Mar 29, 2019

Google pulls "conversion therapy" app amid pressure from LGBTQ groups

Google's Mountain View, Calif. headquarters. Photo: Google

Google is pulling a controversial app that LGBTQ rights groups say engages in a form of conversion therapy, joining Apple, Amazon and Microsoft, all of which banned the app months ago.

Why it matters: Google had refused to ban the app from Living Hope Ministries, saying it didn't clearly violate its Play Store terms of service.

The backdrop: The change comes less than a day after Human Rights Campaign suspended Google's rating in its influential Corporate Equality Index. Axios first reported last week that HRC was considering such a move. Google's score in the index, released earlier Thursday, will now be restored.

What they're saying:

  • Google: "After consulting with outside advocacy groups, reviewing our policies, and making sure we had a thorough understanding of the app and its relation to conversion therapy, we’ve decided to remove it from the Play Store, consistent with other app stores."
  • HRC President Chad Griffin: "We applaud Google for making the right decision to pull this app from their online store. So-called conversion therapy is a debunked practice that's tantamount to child abuse and is proven to have dangerous consequences for its victims. Google and other platforms that have pulled this app are taking an important step to protect LGBTQ youth."
  • Amit Paley, CEO & Executive Director, The Trevor Project: “The very idea that sexual orientation and gender identity should be changed is junk science. We are glad Google has joined the rest of the technology sector in its rightful rejection of the dangerous and discredited practice which harms the LGBTQ youth we serve each day.”

The app, which had been downloaded at least 1,000 times, offered testimonials and articles and includes sections for men, women, young people and parents.

  • More than 140,000 people had signed a Change.org petition calling on Google to ban the app. That effort as well as a behind-the-scenes push to get others to apply pressure was spearheaded by Truth Wins Out. A separate petition, calling on Apple to reinstate the app, has 24 signatures.

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U.S. and Taliban sign peace deal

US Special Representative for Afghanistan Reconciliation Zalmay Khalilzad (L) and Taliban co-founder Mullah Abdul Ghani Baradar (R) sign a peace agreement during a ceremony in Qatar. Photo: Giuseppe Cacace/AFP via Getty Images

The United States signed a peace deal with the Taliban in Doha, Qatar on Saturday after over a year of off-and-on negotiations, The New York Times reports.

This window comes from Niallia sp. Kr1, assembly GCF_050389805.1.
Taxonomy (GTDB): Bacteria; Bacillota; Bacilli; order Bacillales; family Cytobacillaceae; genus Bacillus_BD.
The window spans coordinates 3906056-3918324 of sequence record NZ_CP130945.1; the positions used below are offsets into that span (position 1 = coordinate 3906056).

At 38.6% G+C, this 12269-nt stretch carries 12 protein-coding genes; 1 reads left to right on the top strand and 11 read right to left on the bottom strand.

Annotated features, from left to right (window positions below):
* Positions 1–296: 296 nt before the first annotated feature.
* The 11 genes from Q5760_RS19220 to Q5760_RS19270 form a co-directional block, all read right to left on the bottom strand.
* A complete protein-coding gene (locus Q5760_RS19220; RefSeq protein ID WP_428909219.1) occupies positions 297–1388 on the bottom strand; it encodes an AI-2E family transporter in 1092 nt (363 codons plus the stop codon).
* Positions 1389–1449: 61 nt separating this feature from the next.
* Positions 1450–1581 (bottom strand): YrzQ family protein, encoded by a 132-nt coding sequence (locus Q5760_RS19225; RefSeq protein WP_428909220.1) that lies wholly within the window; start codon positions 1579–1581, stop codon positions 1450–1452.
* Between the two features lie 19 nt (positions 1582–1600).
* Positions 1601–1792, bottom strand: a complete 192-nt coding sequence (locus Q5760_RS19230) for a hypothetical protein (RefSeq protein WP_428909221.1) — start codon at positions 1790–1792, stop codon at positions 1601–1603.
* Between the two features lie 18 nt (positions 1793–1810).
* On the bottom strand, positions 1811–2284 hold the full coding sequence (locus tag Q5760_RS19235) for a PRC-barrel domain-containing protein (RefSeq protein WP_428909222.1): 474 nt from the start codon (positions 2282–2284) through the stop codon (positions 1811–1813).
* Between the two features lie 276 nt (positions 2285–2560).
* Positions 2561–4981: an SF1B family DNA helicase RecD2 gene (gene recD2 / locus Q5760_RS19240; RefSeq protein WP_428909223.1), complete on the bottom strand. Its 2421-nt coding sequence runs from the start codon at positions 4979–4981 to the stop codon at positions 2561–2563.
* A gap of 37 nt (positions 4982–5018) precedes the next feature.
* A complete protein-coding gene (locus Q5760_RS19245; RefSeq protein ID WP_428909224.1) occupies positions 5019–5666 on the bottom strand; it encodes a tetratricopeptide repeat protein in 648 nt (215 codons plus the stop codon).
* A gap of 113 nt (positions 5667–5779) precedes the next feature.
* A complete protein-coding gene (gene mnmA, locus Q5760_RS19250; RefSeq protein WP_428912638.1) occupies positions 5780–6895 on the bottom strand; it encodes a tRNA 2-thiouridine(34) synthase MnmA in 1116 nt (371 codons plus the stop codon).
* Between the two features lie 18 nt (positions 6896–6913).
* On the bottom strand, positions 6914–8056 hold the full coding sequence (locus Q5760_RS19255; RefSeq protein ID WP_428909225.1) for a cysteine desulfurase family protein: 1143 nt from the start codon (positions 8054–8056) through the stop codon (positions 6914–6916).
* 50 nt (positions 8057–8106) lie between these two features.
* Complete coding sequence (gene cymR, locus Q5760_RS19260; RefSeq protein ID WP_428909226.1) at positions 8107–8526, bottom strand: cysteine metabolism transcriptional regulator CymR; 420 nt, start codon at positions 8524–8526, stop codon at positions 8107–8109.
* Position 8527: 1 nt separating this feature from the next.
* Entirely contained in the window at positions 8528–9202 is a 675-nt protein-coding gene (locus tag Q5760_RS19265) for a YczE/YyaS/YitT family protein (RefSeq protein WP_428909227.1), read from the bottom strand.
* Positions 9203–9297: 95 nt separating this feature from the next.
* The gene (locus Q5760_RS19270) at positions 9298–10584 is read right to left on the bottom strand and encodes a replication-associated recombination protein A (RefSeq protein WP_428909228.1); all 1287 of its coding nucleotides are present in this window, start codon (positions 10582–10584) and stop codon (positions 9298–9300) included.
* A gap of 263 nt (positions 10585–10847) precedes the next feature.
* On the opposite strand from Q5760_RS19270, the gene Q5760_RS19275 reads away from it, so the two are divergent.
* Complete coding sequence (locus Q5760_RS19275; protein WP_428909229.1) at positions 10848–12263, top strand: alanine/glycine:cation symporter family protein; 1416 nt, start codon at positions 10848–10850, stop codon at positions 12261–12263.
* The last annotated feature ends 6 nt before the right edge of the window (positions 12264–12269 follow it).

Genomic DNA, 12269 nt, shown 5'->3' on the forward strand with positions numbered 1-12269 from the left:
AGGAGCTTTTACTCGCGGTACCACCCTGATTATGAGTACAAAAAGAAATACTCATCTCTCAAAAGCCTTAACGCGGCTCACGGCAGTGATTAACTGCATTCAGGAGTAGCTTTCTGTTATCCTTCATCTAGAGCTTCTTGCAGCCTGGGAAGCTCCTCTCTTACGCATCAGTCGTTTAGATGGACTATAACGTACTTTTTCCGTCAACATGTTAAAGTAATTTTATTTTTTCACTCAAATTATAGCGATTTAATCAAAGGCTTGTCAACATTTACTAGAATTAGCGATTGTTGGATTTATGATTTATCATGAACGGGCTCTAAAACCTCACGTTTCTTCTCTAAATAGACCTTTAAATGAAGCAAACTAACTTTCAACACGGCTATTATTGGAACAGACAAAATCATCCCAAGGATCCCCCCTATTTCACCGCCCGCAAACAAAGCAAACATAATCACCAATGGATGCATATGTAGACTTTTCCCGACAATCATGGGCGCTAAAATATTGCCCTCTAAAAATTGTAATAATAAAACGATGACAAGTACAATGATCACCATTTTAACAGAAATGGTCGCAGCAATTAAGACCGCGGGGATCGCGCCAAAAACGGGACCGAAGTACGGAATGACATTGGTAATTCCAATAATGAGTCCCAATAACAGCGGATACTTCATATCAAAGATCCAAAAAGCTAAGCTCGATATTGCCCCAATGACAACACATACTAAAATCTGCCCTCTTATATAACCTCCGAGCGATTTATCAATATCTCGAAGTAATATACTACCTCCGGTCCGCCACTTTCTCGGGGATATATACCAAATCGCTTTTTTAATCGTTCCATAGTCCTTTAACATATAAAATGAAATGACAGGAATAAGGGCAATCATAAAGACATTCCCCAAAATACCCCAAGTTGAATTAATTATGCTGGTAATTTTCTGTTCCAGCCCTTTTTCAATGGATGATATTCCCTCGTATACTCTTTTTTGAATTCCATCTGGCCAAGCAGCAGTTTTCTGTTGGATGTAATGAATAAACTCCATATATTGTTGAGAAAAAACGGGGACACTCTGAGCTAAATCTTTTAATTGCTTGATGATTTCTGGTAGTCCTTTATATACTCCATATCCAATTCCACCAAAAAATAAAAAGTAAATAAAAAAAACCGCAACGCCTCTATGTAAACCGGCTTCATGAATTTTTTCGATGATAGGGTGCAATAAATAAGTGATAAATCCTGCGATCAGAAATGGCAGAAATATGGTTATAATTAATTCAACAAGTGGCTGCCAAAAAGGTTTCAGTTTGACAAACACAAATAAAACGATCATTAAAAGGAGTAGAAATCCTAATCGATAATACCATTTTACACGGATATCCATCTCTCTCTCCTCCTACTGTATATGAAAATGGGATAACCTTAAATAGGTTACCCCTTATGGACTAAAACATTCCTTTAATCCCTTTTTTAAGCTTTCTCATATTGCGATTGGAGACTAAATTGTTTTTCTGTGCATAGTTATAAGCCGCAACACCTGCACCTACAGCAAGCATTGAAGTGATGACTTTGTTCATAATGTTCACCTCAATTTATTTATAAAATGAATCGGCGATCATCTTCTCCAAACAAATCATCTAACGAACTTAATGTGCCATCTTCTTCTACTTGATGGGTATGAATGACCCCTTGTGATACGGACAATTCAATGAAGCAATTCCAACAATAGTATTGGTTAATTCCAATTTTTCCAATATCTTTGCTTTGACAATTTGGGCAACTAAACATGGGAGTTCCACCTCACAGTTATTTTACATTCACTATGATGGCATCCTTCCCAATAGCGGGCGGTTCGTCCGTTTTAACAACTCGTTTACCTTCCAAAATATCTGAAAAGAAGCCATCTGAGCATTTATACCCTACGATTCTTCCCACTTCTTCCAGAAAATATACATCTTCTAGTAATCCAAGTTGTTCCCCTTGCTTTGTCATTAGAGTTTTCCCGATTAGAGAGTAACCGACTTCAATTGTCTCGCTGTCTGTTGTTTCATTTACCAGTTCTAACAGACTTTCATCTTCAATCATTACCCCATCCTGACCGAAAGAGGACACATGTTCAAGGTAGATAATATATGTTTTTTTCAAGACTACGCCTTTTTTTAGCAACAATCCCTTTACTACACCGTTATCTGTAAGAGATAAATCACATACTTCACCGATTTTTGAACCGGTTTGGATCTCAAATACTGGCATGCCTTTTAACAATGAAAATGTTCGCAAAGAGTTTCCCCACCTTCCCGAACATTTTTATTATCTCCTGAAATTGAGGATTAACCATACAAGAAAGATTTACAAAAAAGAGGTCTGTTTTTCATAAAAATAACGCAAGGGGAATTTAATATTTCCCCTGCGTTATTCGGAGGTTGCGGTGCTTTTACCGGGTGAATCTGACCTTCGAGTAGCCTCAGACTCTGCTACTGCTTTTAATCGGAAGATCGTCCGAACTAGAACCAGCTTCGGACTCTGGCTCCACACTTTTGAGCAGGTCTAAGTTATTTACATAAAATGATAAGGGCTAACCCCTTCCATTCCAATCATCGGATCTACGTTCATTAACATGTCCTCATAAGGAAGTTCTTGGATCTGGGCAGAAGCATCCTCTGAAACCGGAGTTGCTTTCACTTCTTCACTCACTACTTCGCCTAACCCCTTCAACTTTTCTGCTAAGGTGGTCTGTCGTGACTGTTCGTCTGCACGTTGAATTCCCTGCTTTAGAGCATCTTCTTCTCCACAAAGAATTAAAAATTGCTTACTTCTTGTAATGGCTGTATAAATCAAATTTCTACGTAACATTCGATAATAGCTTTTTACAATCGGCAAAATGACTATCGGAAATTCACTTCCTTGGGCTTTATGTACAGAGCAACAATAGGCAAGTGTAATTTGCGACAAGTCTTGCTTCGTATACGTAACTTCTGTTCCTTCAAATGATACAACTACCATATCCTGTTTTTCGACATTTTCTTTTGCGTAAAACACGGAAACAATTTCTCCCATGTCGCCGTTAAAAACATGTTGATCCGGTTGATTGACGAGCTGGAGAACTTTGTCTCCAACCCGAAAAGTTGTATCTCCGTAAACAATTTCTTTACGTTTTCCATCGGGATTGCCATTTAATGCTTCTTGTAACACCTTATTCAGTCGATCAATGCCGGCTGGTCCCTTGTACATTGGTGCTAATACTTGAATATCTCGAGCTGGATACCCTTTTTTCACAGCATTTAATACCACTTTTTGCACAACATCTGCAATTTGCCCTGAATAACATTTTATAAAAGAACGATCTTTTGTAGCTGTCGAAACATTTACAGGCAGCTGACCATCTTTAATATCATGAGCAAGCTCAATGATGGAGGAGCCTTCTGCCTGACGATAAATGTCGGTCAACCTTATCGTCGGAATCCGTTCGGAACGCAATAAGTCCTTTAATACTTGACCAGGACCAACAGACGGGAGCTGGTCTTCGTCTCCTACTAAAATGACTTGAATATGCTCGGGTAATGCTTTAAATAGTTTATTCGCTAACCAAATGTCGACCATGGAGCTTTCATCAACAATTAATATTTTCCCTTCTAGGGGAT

Why it matters: The signing of the deal officially begins the process to end the United States' longest war, which has spanned nearly two decades. The agreement sets a timetable to pull the remaining 13,000 American troops out of Afghanistan, per the Times, but is contingent on the Taliban's completion of commitments, including breaking ties with international terrorist groups, such as al Qaeda.

Biden bets it all on South Carolina

Illustration: Eniola Odetunde/Axios

COLUMBIA, S.C. — Most Joe Biden admirers Axios interviewed in South Carolina, where he's vowed to win today's primary, said they're unfazed by his embarrassing losses in Iowa, New Hampshire and Nevada.

Why it matters: Biden has bet it all on South Carolina to position himself as the best alternative to Bernie Sanders — his "good buddy," he tells voters before skewering Sanders' record and ideas.

Coronavirus updates: Market ends worst week since financial crisis

Data: The Center for Systems Science and Engineering at Johns Hopkins, the CDC, and China's Health Ministry. Note: China numbers are for the mainland only and U.S. numbers include repatriated citizens.

The stock market ended its worst week since the financial crisis, prompting the Fed to release a statement. Meanwhile, the WHO warned that countries are losing their chance to contain the novel coronavirus and raised its global risk assessment to "very high" Friday.

The big picture: COVID-19 has killed more than 2,860 people and infected more than 84,000 others in over 60 countries and territories outside the epicenter in mainland China. The number of new cases reported outside China now exceed those inside the country.

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